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Dwarka Das Babu Ram Vs. Vaish Flour Mill - Court Judgment

LegalCrystal Citation
SubjectCivil
CourtAllahabad
Decided On
Reported inAIR1931All594; 136Ind.Cas.283
AppellantDwarka Das Babu Ram
RespondentVaish Flour Mill
Excerpt:
.....loss. on the fourth occasion the court ordered him to deposit the necessary costs, but he failed to do so on the date fixed and no one appeared on his behalf. since that case the calcutta high court has agreed that the correct view to take is that order 9 is not applicable, but that there is an inherent jurisdiction in the court to restore an application if a good case is made out. the learned judge has not at all considered the question that he had inherent jurisdiction to intervene if a good case was made out. this point is not expressly taken in the grounds of revision before us, but we think that as the learned judge has not considered the application on the merits, but has merely dismissed it thinking that it is not entertainable, he has failed to exercise jurisdiction which..........we have already pointed out that the application was not limited to order 9, civil p.c. the learned judge has not at all considered the question that he had inherent jurisdiction to intervene if a good case was made out. this point is not expressly taken in the grounds of revision before us, but we think that as the learned judge has not considered the application on the merits, but has merely dismissed it thinking that it is not entertainable, he has failed to exercise jurisdiction which was vested in him.8. we accordingly allow this revision and setting aside the order of the learned subordinate judge send the case back to his court for disposal of the application on the merits. he need only interfere if he is satisfied that good cause was shown.9. in the circumstances we direct.....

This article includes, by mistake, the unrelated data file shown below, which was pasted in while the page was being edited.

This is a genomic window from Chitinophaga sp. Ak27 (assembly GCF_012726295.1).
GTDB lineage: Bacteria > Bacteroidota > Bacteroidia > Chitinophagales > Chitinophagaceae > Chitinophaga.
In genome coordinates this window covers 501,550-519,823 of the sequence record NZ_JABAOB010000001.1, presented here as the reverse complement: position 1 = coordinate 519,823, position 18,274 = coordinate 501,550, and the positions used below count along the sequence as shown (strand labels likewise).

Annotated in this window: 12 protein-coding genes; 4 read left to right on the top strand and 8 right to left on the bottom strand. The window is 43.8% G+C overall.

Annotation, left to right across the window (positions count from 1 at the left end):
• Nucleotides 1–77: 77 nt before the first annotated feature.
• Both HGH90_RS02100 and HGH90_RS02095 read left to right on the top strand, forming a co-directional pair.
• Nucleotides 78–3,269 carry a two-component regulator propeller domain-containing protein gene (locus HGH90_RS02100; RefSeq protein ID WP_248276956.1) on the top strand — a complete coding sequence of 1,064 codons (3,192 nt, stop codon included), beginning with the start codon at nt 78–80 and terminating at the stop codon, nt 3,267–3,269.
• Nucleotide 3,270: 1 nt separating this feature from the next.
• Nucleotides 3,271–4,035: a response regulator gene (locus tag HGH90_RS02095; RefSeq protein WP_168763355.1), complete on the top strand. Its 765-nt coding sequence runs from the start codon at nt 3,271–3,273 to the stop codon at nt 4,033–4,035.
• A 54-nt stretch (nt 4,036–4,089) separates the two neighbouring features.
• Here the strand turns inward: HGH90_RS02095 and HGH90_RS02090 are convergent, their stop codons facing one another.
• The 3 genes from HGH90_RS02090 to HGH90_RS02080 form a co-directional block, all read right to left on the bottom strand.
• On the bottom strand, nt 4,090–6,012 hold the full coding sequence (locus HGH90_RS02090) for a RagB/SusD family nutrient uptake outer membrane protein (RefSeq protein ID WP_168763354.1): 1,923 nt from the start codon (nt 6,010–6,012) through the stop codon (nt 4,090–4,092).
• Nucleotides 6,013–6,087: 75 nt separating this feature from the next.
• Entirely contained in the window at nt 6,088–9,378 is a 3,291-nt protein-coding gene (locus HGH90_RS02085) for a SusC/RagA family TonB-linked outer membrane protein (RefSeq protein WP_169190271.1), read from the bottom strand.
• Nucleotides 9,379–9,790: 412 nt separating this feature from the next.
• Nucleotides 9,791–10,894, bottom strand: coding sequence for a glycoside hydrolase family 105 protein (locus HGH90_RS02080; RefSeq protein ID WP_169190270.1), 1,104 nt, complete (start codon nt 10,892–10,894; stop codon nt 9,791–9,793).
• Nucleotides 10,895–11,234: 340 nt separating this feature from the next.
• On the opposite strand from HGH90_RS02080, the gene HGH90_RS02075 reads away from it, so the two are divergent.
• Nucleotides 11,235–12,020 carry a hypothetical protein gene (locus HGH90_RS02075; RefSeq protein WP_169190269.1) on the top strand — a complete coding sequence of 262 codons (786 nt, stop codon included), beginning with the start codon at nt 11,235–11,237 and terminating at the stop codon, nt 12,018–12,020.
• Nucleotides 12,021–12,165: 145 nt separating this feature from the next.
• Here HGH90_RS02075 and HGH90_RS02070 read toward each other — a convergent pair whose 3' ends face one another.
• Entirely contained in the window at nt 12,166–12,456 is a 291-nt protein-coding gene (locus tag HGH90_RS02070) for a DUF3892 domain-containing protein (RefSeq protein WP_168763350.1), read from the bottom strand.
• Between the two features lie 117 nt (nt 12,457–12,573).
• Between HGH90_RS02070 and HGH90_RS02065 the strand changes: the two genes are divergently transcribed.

Judgment:

Sulaiman, Ag. C.J.

1. This is a revision from an order of the Subordinate Judge of Agra dismissing an application for the restoration of a previous application under Order 21, Rule 90, Civil P.C.

2. After the sale had taken place the applicant applied to have it set aside on the ground of material irregularities and fraud as well as substantial loss. On three occasions he took steps to get service effected on the opposite party but each time the summons was returned with the report that he could not be found. On the fourth occasion the Court ordered him to deposit the necessary costs, but he failed to do so on the date fixed and no one appeared on his behalf. The application was accordingly dismissed on 3rd August 1929.

3. The applicant then applied to have the dismissal set aside on the ground that he had been ill and could not attend the Court. He subsequently filed an affidavit in support of his application. The application did not expressly mention that it was made under Order 9, Civil P.C.

4. The learned Subordinate Judge by a summary order has dismissed the application on the ground that the objection admittedly was an execution proceeding and that Order 9 did not apply to such proceedings.